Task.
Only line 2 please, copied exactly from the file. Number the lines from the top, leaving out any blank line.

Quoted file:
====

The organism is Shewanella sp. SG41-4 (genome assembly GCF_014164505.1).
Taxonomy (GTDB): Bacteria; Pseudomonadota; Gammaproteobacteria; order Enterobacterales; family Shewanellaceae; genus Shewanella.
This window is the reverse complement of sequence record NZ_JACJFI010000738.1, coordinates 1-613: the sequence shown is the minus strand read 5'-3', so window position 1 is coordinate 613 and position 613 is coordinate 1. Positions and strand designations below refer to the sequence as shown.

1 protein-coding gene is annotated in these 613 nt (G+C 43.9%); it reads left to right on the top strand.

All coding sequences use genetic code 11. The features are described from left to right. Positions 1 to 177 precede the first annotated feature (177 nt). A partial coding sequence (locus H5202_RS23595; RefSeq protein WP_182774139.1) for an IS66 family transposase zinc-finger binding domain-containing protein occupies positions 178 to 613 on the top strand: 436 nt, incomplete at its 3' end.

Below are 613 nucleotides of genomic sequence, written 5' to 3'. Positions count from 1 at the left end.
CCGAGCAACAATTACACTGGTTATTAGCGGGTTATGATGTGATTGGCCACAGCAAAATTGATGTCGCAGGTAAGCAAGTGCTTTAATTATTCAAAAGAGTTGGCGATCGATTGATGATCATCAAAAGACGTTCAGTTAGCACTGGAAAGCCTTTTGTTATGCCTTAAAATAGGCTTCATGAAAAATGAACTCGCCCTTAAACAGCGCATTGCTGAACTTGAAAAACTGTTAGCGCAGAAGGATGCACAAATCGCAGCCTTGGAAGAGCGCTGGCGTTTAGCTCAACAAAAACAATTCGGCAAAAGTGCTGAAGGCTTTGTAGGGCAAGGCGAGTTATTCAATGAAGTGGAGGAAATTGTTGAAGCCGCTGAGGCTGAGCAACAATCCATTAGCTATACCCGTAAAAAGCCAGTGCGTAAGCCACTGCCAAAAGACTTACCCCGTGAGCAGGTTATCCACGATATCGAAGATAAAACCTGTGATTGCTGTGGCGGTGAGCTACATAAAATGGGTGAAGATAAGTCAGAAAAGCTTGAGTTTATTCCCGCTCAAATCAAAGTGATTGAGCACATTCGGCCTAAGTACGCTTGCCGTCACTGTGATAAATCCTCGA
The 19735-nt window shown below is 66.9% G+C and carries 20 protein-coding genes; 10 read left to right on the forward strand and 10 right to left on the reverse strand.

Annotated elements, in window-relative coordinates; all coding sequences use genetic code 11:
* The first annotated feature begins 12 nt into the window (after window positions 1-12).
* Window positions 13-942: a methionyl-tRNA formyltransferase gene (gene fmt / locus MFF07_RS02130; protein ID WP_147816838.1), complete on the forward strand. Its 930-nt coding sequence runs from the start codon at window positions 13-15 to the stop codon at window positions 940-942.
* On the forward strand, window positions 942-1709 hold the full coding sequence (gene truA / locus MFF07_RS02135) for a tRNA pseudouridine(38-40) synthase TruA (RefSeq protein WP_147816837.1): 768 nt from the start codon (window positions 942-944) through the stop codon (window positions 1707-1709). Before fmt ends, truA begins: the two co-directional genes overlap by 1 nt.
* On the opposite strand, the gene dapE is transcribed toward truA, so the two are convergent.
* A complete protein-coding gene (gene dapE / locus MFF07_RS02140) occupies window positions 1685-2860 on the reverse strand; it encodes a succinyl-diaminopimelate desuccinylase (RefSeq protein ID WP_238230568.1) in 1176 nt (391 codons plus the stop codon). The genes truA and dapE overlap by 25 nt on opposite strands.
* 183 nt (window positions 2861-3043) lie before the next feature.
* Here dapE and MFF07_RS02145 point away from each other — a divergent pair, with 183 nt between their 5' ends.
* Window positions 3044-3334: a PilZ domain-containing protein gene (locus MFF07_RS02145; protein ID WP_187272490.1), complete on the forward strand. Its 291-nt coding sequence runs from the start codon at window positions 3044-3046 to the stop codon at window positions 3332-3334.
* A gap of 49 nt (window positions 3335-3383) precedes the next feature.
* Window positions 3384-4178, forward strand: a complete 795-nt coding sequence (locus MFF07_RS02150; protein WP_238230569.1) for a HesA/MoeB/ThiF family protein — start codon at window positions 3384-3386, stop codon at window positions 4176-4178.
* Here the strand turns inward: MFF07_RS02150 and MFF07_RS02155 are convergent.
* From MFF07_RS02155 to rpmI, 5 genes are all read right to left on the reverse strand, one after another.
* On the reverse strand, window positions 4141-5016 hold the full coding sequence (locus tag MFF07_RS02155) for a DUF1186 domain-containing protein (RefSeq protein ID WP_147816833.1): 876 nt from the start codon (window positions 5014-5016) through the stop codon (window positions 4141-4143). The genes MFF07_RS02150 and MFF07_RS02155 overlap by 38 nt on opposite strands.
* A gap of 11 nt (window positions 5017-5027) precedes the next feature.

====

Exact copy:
Taxonomy (GTDB): Bacteria; Pseudomonadota; Gammaproteobacteria; order Enterobacterales; family Shewanellaceae; genus Shewanella.